3.) The media's experience: I would have preferred a smoother experience for the news media. The poker media works tirelessly to cover us. We need to find the right balance of access and player comfort. We're getting closer, but we still have work to do.

4.) The fan experience: I wish we didn't have to limit access for the fans but things like fire safety and player comfort are also concerns.

5.) Registration: I like the process we've created, but we should have opened up registrations lines earlier than one day before the Series began. Some players paid the price for this early on, but there haven't been long lines since. I'd like to see registration open months in advance.

CC: How did ESPN do this year?

Pollack: ESPN is moving from tape to air much faster this year. We're reverting back to summer programming as we should. ESPN has invested a lot of money into their coverage this year and things will be a little different. They're experimenting with a 40-camera shoot, we expanded their final table staging area and the whole thing will be in high definition.

**Note** - ESPN's coverage of Event #1, a $5,000 Mixed Hold'em event begins today.

CC: Will the players where HD friendly make-up?

Pollack: (Laughs) I don't know about that.

CC: How have the new U.S. Internet laws on online gambling affect the WSOP?

Pollack: If there's been an impact, it's been the changes we made to our business operations. We tightened up third-party registrations and we tightened up our standards on who we do business with. If you notice, Party Poker is still on our felt because they stopped taking U.S. bets. If someone wants to draw conclusions for their Main Event story, I would say they need to include the way we changed our business practices. If the so-called bubble has burst, we put the pin in it. Harrah's has a fierce commitment to responsible gaming – the highest possible standards. With any new U.S. gaming legislation, I hope the government does their due diligence and studies the impact of any proposed legislation.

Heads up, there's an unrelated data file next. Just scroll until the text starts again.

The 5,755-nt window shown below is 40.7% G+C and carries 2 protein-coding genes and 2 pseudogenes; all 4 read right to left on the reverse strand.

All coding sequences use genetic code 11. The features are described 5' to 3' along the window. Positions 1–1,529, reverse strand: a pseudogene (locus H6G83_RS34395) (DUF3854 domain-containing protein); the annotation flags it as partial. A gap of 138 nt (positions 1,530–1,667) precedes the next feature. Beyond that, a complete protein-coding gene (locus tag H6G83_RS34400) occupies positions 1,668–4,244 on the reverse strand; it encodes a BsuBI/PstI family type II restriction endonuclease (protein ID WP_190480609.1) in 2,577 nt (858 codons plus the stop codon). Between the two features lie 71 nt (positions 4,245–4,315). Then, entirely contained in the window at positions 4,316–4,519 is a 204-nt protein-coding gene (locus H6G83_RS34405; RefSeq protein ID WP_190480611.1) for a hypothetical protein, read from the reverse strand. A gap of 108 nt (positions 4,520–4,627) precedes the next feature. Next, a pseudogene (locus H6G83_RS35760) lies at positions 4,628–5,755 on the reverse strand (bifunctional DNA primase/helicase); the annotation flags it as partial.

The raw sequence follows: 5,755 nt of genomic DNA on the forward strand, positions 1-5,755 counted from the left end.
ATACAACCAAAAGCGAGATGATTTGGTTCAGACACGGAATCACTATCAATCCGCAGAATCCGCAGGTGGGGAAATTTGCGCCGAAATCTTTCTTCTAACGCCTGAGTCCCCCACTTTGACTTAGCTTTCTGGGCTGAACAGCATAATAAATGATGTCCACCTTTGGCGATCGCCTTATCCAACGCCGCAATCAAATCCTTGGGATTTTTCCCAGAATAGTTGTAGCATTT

CC: Every sports league has a different marketing strategy. The NBA sells its players, the NFL sells its teams and the MLB sell the game and its history. How does the WSOP market itself?

Pollack: Our sweet spot is the bracelet and hope. All sports marketing sells hope. Every professional league gives the hope of a championship season or wining a game. These leagues have the best possible players. We are similar, except that it's more accessible. You can't buy your way into the NHL or the NBA. Here, anyone can pay the entry fee, take on the best players in the world and have a chance to beat them and win the most coveted prize in poker. That makes us special. And we are a sport. Three things make something a sport - fans who love to watch, thrilling competition, and the hope of winning a championship. We have all three, but in our sport, the fan can also be the player. No other sport does that. It's not an athletic sport, and we won't pretend it is, but it is a chance for people to fulfill a dream. Every other sport is reflected glory. A fan's connectivity to the actions comes from a favorite team or a favorite player. Here the glory isn't reflective - it's direct, immediate and personalized. It's really a sports marketers dream. We can bottle hope and sell it. It's still not an easy sell to Madison Avenue. It's still poker and it's still Las Vegas. But in the last two years we've moved the needle to change misperception.

CC: Are you surprised to see less players wearing endorsement gear?

Pollack: No. It's funny, we liberalized the advertisement policy and few people are taking advantage of it. It takes some time. We'd like to see players be able to market themselves. That's why we changed the policy. Phil (Hellmuth), Annie (Duke) and Robert Williamson have done the best job. I believe Robert has taken the most advantage (of the rules) with his custom made embroidered suit jacket. That's exactly what I wanted to happen.

CC: What's the one question from the press you're sick of answering?

Pollack: There isn't one question I'm sick of answering. There isn't one media outlet I don't appreciate whether it's a magazine, a newspaper, a Web site or a blog. If they write about us, it means they care. If they criticize us, it means they care.